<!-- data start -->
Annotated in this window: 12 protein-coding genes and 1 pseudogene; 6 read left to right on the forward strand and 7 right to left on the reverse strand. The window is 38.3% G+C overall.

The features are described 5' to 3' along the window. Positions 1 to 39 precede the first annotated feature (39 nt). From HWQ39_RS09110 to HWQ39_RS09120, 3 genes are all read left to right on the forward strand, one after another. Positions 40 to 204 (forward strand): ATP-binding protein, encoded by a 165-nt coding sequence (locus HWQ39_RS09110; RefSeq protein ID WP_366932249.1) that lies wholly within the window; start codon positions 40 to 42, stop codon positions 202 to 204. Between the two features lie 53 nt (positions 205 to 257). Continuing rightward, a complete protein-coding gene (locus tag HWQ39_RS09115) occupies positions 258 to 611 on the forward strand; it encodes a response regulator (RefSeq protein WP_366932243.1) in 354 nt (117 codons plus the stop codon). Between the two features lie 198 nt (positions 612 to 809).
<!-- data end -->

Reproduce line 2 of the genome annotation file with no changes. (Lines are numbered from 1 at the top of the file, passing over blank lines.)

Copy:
The features are described 5' to 3' along the window. Positions 1 to 39 precede the first annotated feature (39 nt). From HWQ39_RS09110 to HWQ39_RS09120, 3 genes are all read left to right on the forward strand, one after another. Positions 40 to 204 (forward strand): ATP-binding protein, encoded by a 165-nt coding sequence (locus HWQ39_RS09110; RefSeq protein ID WP_366932249.1) that lies wholly within the window; start codon positions 40 to 42, stop codon positions 202 to 204. Between the two features lie 53 nt (positions 205 to 257). Continuing rightward, a complete protein-coding gene (locus tag HWQ39_RS09115) occupies positions 258 to 611 on the forward strand; it encodes a response regulator (RefSeq protein WP_366932243.1) in 354 nt (117 codons plus the stop codon). Between the two features lie 198 nt (positions 612 to 809).